CBDp and THCp Transdermal Sprays: Revive and Elevate

by | Jan 7, 2022 | How To Use CBD, THCP | 0 comments

Alpine Dispensary’s Revive CBDp and Elevate THCp transdermal sprays deliver rapid results. THCp and CBDp are minor cannabinoids extracted from the hemp plant. Both of these cannabinoids have a longer more flexible alkyl side chains, this means that the activity at receptor sites will be stronger versions of the CBD and THC molecules we are familiar with. DMSO is also an active ingredient in the spray, Dimethyl Sulfoxide penetrates the skin and carries cannabinoids directly into the bloodstream. Research on DMSO suggests a unique set of beneficial properties when used in minimal quantities in addition to being the best carrier available to carry fat soluble molecules into the blood stream. A PLoS One Journal article published in 2016 reports positive results against pain from arthritis (1). The other essential oils and compounds in the spray provide a pleasant fragrance and moisturize the skin. Use Revive CBDp to achieve balance and feel empowered, use Elevate THCp spray to lift yourself up off the couch and flex your mind.

The application of these products is different from using a traditional topical product. Alpine Dispensary’s transdermal sprays are designed to penetrate the skin and blood vessels to enter the bloodstream. Always clean the area that you are going to apply the product to and make sure that you are rinsed and dried. The ideal place to apply the product will be where your veins or arteries are close to the skin. For example, you can use the crevice of your arm at your elbow or the capillaries in your wrist. Flex or tense up your muscles to get your veins closer to the skin and then simply spray the liquid. Afterward take the wrist of your opposing arm and rub it in to the crevice of your elbow or against your opposite wrist. By using your wrist as the applicator you are exposing more blood vessels and thus allowing more opportunity for the cannabinoids to pass into your bloodstream and deliver rapid results.

The research on CBDp and THCp is still in its infancy. In order to compare the effects of these two distinctly different sprays, I want to go back to what we know about the well researched cannabinoids THC and CBD to draw some parallels. I’ll start with CBDp because the results of the test applications I performed on myself were different from what I expected. Typically, that is a sign that we’re on to something new. I’ve also talked a lot more in blogs about THCp. I have to give my usual disclaimer before I talk about this. I’m not a doctor or a lawyer. I am not sanctioned to give any type of medical or legal advice. I’m simply reporting anecdotal results with our products from use by the Alpine Dispensary crew, our extended social network and myself with CBDp, THCp, or any other cannabinoid.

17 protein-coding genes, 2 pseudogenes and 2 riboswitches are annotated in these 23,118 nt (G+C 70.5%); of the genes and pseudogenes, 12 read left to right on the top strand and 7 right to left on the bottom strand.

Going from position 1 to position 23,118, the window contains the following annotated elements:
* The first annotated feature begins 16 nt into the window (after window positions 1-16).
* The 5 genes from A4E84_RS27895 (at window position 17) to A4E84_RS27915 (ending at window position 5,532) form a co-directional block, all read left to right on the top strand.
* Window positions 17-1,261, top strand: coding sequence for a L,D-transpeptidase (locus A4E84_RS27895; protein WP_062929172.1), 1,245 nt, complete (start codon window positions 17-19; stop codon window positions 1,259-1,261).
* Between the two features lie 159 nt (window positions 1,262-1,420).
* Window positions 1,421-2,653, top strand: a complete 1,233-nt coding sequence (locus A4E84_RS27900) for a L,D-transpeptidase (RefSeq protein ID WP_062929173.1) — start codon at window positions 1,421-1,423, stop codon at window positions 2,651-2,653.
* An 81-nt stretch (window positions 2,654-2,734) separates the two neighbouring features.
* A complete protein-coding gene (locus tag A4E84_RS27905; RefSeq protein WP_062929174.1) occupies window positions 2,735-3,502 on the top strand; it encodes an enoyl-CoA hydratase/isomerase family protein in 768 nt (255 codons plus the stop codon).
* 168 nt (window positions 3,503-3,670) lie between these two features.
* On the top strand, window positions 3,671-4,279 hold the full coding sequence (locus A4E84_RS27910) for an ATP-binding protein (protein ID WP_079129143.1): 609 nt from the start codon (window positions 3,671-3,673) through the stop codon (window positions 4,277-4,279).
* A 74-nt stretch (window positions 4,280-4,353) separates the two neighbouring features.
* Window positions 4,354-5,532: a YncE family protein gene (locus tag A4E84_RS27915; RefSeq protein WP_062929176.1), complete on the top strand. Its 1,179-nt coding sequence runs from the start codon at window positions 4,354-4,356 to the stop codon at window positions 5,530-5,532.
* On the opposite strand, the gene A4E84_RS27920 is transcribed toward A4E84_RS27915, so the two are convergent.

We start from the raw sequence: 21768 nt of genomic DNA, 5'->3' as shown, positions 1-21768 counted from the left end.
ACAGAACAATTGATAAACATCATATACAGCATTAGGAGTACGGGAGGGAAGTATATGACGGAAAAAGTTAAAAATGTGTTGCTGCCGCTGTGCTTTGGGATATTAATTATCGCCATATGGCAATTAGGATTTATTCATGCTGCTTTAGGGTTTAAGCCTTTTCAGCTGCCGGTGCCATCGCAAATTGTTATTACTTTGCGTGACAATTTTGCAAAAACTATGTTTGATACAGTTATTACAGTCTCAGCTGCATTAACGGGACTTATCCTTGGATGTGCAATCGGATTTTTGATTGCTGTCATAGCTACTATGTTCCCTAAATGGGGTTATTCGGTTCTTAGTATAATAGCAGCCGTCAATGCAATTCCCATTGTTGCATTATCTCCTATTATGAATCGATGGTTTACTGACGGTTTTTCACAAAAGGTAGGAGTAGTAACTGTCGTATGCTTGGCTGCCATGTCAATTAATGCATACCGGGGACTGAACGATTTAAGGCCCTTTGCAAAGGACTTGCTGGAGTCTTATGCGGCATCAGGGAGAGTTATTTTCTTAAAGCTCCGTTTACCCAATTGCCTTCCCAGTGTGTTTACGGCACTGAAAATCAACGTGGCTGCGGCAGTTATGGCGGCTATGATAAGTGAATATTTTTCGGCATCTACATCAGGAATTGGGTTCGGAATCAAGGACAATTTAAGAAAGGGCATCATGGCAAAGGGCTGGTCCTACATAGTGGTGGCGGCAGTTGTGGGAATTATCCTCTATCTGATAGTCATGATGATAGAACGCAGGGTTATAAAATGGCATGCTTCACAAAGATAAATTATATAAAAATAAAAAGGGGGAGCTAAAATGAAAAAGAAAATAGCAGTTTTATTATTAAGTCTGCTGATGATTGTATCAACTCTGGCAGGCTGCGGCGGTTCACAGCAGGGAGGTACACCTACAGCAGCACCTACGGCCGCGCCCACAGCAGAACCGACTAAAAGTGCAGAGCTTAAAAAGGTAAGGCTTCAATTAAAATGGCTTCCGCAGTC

When we talk about CBD and CBDp the difference in the structure of the molecule is subtle. CBDp has a heptyl alkyl side structure, meaning simply that it has an extra hook at the end giving it more binding capability. The hook is created by two extra carbon atoms and 4 additional hydrogen atoms. CBD does not bind with the CB1 and CB2 receptors in the same way that THC does. What we learned in the Nature journal paper published in December 2019 is that THCp, because of the long heptyl alkyl side chain, has a binding affinity with CB1 that is 300 times stronger than that of THC ∆9 with its shorter more rigid pentyl alkyl side chain (2). Since CBDp has the same longer more flexible side chain as THCp, that led me to the two questions: What receptors does CBD bind to? And will CBDp have 300 times the binding affinity with those receptors?

I found a lot of supporting evidence that CBD binds to the 5ht1a and 5ht2a Serotonin receptors. What I need to understand better was what these receptors do when activated by serotonin. I discovered a paper in the National Institute of Health Archives from 2009 called The Expanded Biology of Serotonin in the 2009 Annu Revu Med. Berger, Gray and Roth discuss how serotonin is more than a feel good chemical. The following is paraphrased from their text: Serotonin is primarily found in the digestive tract, blood platelets and the central nervous system. It is made in the pineal gland when we consume the amino acid tryptophan. Serotonin is a mood stabilizer, relieves anxiety, mitigates pain and inflammation, it helps you know when you are full or hungry. Serotonin plays a role in the wake/sleep cycle in combination with melatonin (3). One reason that we achieve many different types of relief from CBD is that it works through many different systems in the body. 

When CBD plugs in to the Serotonin receptors it does pretty much the same things serotonin does. One study from the journal Pain published in January of 2019, shows how CBD uses the 5ht1a receptor to address anxiety. The same study showed that CBD uses the TRPV1 channel to mitigate pain (4). If CBDp binds to the 5ht1a and 5ht2a receptors with a stronger affinity than does CBD, it could account for the results that I got from spraying it on a few friends and myself. I’ve taken daily CBD for years in an oral capsule and also use a CBD vape. I understand what the difference is when I take CBD and when I don’t. We’ve always said with CBD: “It’s more about what you don’t feel” meaning that your anxiety, overthinking, concentration issues slip away without you even noticing. With CBDp I felt the reaction real time and it was quick.